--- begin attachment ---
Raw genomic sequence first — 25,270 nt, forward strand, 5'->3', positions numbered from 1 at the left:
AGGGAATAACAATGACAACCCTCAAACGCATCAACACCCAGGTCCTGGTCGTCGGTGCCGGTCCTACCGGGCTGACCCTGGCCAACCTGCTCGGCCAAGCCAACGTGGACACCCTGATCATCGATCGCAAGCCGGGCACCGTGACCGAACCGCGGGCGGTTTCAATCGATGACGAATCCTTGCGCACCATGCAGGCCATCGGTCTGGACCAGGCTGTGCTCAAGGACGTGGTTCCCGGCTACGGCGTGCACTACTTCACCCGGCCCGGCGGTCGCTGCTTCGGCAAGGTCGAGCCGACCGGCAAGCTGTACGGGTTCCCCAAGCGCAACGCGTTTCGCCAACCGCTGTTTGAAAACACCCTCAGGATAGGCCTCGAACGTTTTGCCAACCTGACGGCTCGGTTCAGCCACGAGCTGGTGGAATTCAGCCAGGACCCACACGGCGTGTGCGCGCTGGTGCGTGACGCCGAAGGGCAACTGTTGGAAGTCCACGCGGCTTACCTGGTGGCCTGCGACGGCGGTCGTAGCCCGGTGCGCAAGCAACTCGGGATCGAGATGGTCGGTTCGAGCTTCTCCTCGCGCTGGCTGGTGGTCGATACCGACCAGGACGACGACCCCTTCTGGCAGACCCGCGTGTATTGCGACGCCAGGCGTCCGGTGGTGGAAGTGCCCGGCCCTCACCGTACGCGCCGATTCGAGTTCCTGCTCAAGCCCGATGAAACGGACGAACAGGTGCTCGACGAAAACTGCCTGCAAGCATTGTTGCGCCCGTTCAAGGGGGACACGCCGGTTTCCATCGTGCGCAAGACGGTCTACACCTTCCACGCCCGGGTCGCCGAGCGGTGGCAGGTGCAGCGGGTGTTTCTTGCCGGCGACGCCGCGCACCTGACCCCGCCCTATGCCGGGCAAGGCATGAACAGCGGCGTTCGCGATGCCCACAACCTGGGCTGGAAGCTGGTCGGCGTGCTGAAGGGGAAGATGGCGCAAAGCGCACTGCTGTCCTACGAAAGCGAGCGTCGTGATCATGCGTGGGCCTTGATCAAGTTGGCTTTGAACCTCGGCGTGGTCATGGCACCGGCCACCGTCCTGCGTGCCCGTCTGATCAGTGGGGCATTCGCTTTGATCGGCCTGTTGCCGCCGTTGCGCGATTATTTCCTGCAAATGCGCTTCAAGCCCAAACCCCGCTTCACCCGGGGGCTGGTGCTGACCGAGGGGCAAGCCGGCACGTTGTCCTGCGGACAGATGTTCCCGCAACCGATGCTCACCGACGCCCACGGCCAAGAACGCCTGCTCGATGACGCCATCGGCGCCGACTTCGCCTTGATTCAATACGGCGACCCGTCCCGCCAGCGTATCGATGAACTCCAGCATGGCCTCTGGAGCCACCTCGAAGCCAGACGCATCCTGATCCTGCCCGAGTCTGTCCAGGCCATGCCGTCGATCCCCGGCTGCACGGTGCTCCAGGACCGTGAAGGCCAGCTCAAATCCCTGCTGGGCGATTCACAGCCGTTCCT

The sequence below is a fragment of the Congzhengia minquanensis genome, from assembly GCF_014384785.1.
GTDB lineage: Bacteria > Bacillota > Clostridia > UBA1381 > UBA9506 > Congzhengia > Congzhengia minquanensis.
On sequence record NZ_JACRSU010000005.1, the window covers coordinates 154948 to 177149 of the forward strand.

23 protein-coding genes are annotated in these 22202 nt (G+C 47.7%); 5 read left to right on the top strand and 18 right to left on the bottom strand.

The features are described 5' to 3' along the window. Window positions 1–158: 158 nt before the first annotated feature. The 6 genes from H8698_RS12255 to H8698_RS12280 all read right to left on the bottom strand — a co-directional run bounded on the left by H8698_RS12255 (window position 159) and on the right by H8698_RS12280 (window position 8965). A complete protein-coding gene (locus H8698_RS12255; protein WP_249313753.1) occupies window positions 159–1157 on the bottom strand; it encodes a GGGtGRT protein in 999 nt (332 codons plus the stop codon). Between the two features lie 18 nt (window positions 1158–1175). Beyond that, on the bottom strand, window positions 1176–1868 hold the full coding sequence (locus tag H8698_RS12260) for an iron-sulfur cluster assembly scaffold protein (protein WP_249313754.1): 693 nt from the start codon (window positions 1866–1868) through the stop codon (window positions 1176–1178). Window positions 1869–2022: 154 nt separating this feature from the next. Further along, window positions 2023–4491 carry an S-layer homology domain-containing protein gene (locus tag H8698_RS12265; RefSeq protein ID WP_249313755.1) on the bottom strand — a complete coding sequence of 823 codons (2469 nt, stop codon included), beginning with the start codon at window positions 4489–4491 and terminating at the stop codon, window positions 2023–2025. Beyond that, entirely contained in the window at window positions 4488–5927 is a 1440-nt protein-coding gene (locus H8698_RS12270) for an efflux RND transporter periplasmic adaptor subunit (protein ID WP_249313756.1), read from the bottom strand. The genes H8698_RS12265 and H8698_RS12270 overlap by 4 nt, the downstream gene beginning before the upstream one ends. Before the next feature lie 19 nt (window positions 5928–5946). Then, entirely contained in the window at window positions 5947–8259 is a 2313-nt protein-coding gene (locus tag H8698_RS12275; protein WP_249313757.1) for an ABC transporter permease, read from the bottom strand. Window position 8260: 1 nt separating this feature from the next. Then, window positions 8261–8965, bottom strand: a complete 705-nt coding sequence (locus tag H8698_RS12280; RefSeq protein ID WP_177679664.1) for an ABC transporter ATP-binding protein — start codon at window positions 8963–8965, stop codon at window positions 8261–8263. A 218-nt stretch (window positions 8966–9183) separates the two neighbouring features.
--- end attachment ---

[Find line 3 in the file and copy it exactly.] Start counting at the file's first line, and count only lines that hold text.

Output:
The sequence below is a fragment of the Congzhengia minquanensis genome, from assembly GCF_014384785.1.